Team to be formed to help Kenyan shippers ahead of rule change

A team will be formed to help Kenyan shippers buy local marine insurance after the implementation from January 1st 2017 of a law that will require importers and exporters to buy insurance locally, prohibiting the placement of marine insurance in the hands of foreigners except in exceptional circumstances.

State Department of Shipping and Maritime affairs Principal Secretary Nancy Karigithu said that the committee would include insurers, state agencies and shippers. She insisted that the government would enforce the law as soon as it came into effect.

Speaking at a forum in Nairobi, she said that “the taskforce will establish why many importers and exporters prefer to procure insurance covers overseas. It will also develop a joint action plan of all concerned parties for awareness campaigns on appropriate use of international commercial trade terms across the country”.

The forum was organised by the Shippers Council of Eastern Africa in collaboration with insurer Britam Holdings to educate importers on the upcoming implementation of Section 20 of the Insurance Act Cap 487 and the readiness of the local underwriters to cover imports. Britam said that it had launched a website for potential customers.

The 36 locally based insurers have been positioning themselves to take advantage of an opportunity that is expected to boost their premiums by about KES17bn ($166m). About 90% of cargo import insurance is currently handled by foreign firms, with importers paying the premiums as part of a cost, insurance and freight (CIF) package to exporters who handle the underwriting.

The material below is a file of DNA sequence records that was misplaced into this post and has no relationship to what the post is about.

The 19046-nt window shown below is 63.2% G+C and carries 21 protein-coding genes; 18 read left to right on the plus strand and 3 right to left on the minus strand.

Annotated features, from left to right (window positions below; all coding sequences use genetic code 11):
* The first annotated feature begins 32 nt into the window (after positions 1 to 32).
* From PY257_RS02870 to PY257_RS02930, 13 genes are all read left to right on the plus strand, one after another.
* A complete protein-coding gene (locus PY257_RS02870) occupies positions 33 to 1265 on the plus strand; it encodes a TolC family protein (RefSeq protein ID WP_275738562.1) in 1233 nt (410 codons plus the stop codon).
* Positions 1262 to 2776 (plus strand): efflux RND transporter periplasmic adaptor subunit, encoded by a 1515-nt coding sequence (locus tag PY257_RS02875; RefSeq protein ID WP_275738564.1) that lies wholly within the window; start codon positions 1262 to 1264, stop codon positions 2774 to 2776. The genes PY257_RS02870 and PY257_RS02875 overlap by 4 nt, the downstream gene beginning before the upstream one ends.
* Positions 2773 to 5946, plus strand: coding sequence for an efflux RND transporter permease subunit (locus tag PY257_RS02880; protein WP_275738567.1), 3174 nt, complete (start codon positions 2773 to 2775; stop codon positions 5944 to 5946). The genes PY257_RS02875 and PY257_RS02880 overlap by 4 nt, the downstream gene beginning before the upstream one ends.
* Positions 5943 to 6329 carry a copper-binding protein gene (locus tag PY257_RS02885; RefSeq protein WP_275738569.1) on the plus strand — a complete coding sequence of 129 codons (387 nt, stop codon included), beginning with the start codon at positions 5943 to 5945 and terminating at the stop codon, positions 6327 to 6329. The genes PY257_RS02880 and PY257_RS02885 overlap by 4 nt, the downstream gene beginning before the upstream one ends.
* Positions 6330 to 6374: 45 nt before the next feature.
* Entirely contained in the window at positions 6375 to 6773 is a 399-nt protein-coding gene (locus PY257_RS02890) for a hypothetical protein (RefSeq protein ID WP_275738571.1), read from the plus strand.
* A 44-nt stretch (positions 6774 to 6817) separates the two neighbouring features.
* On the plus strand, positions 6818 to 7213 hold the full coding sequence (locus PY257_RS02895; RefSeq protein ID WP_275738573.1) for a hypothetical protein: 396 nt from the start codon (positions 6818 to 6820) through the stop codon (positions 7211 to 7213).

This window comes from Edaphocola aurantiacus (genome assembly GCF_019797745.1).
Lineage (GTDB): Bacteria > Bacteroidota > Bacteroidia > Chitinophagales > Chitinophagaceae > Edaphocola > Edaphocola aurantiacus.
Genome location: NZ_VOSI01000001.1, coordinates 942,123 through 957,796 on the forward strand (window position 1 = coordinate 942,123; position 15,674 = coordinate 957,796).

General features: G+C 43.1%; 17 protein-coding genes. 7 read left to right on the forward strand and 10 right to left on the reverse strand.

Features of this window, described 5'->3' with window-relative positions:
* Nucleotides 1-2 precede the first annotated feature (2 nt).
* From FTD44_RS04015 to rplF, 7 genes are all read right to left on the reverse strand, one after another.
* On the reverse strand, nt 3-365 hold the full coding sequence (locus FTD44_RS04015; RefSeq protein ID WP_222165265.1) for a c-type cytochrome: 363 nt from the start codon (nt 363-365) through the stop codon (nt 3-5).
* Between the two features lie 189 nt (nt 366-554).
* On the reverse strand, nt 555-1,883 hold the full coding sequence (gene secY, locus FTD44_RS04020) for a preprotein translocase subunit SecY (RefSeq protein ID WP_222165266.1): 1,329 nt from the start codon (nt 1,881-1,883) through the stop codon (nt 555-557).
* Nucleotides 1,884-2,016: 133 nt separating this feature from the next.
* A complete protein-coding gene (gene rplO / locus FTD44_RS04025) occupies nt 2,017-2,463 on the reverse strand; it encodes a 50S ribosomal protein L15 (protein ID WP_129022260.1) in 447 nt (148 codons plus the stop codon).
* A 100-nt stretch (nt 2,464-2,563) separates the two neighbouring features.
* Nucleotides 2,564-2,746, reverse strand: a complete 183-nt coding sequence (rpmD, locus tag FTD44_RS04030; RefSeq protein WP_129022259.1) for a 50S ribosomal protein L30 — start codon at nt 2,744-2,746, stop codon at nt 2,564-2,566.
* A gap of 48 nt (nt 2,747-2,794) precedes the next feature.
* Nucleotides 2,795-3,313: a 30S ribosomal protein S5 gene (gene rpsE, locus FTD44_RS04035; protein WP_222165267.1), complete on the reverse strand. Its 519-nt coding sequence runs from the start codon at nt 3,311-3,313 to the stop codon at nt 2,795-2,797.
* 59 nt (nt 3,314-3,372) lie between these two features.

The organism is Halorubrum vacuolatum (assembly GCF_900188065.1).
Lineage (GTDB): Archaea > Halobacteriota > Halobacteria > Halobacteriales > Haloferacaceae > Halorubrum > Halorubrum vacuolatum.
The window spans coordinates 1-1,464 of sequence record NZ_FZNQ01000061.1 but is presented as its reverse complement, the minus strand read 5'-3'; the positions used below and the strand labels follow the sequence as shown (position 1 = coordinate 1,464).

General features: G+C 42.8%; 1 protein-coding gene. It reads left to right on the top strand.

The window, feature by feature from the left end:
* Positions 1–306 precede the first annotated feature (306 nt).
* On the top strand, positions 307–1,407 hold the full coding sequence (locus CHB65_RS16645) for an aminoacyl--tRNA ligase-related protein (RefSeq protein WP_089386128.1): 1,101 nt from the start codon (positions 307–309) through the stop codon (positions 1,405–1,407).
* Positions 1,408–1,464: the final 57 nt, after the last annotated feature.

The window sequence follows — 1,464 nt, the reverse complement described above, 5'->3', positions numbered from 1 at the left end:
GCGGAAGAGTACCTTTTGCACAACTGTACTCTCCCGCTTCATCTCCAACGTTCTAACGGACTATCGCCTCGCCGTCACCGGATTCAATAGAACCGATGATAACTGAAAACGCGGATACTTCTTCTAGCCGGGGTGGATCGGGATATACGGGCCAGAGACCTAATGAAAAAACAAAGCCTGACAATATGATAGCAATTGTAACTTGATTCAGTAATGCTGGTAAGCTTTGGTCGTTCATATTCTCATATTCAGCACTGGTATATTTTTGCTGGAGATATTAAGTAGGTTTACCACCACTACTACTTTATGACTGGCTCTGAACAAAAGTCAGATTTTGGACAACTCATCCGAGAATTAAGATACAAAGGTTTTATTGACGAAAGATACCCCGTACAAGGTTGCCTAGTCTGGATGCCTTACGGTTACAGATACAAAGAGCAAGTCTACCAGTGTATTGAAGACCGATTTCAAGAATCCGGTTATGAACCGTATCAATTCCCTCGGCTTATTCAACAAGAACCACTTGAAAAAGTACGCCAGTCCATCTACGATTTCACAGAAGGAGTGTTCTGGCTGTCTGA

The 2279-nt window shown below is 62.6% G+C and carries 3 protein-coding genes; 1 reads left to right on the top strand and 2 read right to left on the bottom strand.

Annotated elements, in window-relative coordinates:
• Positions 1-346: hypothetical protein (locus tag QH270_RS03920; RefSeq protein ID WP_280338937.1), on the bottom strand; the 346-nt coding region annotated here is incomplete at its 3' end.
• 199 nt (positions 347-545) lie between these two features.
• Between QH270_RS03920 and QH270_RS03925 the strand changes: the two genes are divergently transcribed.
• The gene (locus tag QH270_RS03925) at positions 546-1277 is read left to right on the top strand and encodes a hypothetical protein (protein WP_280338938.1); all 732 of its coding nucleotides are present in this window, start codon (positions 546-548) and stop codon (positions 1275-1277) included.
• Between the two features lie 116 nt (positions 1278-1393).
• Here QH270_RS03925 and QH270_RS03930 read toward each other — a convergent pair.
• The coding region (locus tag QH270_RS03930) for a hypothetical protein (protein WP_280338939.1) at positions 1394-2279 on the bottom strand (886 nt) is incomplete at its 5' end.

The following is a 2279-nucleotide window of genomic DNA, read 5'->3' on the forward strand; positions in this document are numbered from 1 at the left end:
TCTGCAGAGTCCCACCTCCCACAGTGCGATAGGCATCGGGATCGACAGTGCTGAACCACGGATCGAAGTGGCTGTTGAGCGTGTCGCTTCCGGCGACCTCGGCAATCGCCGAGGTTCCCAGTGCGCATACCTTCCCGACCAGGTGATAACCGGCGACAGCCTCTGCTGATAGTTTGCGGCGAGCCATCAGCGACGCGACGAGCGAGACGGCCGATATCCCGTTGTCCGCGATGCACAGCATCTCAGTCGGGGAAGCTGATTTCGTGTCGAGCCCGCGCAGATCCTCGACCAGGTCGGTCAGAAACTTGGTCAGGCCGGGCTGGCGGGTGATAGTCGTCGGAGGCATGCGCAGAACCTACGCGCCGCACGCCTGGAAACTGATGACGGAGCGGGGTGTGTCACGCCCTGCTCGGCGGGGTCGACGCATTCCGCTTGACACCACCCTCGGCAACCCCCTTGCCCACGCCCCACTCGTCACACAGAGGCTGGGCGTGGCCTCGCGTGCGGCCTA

Shippers Council CEO Gilbert Langat said the local industry must demonstrate both the financial and technical capacity to undertake marine insurance locally. “Another major concern for shippers is the price competitiveness of the products that are locally available,” he said, adding that “claims settlement and service level agreement must be clearly stipulated while procuring local marine insurance. The test for insurers will be in the time it takes to settle claims and ensuring that the importer incurs very minimal cost in the process.”

Britam Holdings Group managing director Benson Wairegi insisted that the local industry had the capacity to competitively offer marine cargo insurance for the importers.

Kenya Revenue Authority (KRA) deputy commissioner of Customs Charlie Onduso said the that insurers pay a duty equivalent to 0.05% of the insured consignment’s value. Kenya imports goods worth KES1.57trn a year, the majority of it currently insured with offshore providers.